Our client had a raised flowerbed that was made out of treated timber that was old and weather-worn, not to mention falling over.
The flowers in the bed all died, with weeds and grass taking its place.
1. Replace the raised flowerbed with one that was made out of mossrock which was used as a flowerbed.
2.Install irrigation to the plants.
3. Weedbarrier and gravel spread throughout the yard with flagstone steps for a pathway connecting the front to the backyard.
First, we remove treated timber and hauled out the debris. The clump of aspens that was next to the house were dead. We cut them down and dug out the roots. Red bark that was spread in the front yard also needed to be removed.
Mossrock is much harder to work with than landscape block because its dimensions are varied with no two pieces being alike.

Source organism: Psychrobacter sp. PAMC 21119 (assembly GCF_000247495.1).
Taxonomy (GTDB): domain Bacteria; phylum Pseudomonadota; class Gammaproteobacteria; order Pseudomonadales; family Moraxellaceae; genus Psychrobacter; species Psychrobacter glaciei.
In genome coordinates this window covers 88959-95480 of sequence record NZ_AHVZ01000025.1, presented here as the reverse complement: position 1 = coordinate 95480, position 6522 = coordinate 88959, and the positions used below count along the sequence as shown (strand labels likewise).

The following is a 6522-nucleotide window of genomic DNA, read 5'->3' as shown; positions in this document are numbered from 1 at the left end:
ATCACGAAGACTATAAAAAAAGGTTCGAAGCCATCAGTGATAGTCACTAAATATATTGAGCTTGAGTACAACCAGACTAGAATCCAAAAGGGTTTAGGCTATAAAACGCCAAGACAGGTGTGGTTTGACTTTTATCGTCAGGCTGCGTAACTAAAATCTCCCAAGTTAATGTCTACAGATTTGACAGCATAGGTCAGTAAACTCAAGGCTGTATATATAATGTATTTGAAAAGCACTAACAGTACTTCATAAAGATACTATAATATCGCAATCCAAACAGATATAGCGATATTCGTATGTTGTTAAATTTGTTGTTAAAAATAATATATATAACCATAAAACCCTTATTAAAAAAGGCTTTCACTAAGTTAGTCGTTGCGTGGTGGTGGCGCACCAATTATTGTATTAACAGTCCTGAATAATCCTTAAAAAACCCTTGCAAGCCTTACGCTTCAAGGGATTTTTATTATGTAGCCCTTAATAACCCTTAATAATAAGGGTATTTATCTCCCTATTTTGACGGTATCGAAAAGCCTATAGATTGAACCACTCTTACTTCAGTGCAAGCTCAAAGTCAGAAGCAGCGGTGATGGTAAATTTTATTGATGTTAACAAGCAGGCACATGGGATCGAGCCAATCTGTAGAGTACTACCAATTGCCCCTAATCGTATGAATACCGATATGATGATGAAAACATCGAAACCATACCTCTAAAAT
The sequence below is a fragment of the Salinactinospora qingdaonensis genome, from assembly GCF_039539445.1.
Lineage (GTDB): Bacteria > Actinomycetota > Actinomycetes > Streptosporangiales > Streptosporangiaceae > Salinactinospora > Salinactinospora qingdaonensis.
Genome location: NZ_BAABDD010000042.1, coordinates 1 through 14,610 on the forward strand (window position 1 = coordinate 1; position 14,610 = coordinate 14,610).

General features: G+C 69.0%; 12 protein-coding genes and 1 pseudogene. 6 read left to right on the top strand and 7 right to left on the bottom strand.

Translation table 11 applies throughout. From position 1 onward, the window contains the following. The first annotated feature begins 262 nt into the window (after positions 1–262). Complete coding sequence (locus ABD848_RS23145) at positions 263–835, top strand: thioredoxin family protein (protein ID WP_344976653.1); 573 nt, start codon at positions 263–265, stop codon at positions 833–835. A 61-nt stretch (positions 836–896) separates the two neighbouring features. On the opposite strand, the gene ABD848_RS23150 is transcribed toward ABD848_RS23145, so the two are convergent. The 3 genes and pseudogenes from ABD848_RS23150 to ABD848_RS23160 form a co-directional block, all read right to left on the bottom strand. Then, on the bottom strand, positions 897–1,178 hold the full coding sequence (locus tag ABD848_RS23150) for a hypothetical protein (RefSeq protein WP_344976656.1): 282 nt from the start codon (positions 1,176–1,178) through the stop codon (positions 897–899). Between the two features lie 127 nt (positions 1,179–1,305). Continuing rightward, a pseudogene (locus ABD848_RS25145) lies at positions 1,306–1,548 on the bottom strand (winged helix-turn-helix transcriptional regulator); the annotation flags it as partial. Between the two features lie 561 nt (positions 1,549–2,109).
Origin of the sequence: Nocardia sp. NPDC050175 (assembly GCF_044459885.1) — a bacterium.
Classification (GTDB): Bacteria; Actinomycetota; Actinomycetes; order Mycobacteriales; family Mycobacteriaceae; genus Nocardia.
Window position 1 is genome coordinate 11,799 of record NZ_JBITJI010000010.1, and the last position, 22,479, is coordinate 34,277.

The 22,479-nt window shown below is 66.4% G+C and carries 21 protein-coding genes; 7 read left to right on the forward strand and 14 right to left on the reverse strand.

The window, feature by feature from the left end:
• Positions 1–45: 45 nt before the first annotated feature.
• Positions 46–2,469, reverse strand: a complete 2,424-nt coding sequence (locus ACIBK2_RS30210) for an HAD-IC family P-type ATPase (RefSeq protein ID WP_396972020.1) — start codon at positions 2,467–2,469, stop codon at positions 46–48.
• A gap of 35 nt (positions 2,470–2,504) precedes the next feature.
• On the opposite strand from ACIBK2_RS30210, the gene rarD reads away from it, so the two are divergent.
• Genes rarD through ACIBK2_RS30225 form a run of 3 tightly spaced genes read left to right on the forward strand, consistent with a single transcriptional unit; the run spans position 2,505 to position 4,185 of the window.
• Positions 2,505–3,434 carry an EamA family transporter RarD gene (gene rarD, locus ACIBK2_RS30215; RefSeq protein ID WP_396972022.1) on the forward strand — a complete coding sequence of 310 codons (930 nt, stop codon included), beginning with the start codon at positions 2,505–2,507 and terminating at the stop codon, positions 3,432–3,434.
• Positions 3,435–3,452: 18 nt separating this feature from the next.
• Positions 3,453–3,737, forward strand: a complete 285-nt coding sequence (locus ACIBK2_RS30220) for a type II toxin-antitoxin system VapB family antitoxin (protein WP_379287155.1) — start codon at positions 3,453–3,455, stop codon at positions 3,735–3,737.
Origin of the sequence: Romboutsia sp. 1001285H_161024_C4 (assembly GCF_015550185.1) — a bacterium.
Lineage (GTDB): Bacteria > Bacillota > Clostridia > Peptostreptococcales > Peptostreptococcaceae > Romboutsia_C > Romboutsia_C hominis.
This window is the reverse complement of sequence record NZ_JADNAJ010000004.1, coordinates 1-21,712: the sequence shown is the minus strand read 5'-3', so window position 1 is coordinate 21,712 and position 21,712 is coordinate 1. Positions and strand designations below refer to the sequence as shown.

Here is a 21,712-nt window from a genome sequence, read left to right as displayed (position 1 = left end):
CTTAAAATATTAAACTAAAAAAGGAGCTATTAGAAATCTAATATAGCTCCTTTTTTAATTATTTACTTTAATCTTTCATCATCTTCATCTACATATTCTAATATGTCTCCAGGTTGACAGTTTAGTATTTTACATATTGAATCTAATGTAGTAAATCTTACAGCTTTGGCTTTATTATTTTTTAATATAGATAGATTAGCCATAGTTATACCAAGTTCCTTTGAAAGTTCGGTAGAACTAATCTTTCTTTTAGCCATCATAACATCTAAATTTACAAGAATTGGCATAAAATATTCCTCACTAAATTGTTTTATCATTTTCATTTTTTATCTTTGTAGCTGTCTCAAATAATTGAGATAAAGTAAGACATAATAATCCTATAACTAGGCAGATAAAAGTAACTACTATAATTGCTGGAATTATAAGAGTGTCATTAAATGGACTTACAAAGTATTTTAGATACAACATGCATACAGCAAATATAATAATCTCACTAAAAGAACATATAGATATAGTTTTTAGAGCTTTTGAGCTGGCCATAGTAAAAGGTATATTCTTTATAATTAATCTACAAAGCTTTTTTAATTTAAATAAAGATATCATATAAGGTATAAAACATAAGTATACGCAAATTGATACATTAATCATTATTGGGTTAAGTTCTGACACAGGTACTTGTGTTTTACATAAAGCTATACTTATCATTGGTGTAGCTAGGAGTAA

Since there was a steep natural slope in the yard, we decided adding tiers to the yard at the same place where the cement steps were. This helps to give the yard a more uniform look and to define beginning of the flagstone pathway.
Next was the mossrock flowerbed. We started trenching down deep enough to lay one level of mossrock below grade for the foundation. Mossrock was stacked accordingly. We didn’t need to bring in much dirt to backfill the flowerbed because the height of the dirt along the house wasn't raised much. Instead, we amended the soil with a blend of composted cotton burrs and Yum-Yum® fertilizer.
Mmoonlight broom, a butterfly bush, two yarrows, a couple of spireas, coneflower and lavander were planted. A butterfly bush in the corner where the debris was located in the before picture was also planted. Walk on bark was spread to reduce weed growth and to help conserve water.
After all the steps were in place and leveled out we raked the Pueblo Rose gravel to level it out and give it its finished look! The transformation of the front yard was complete!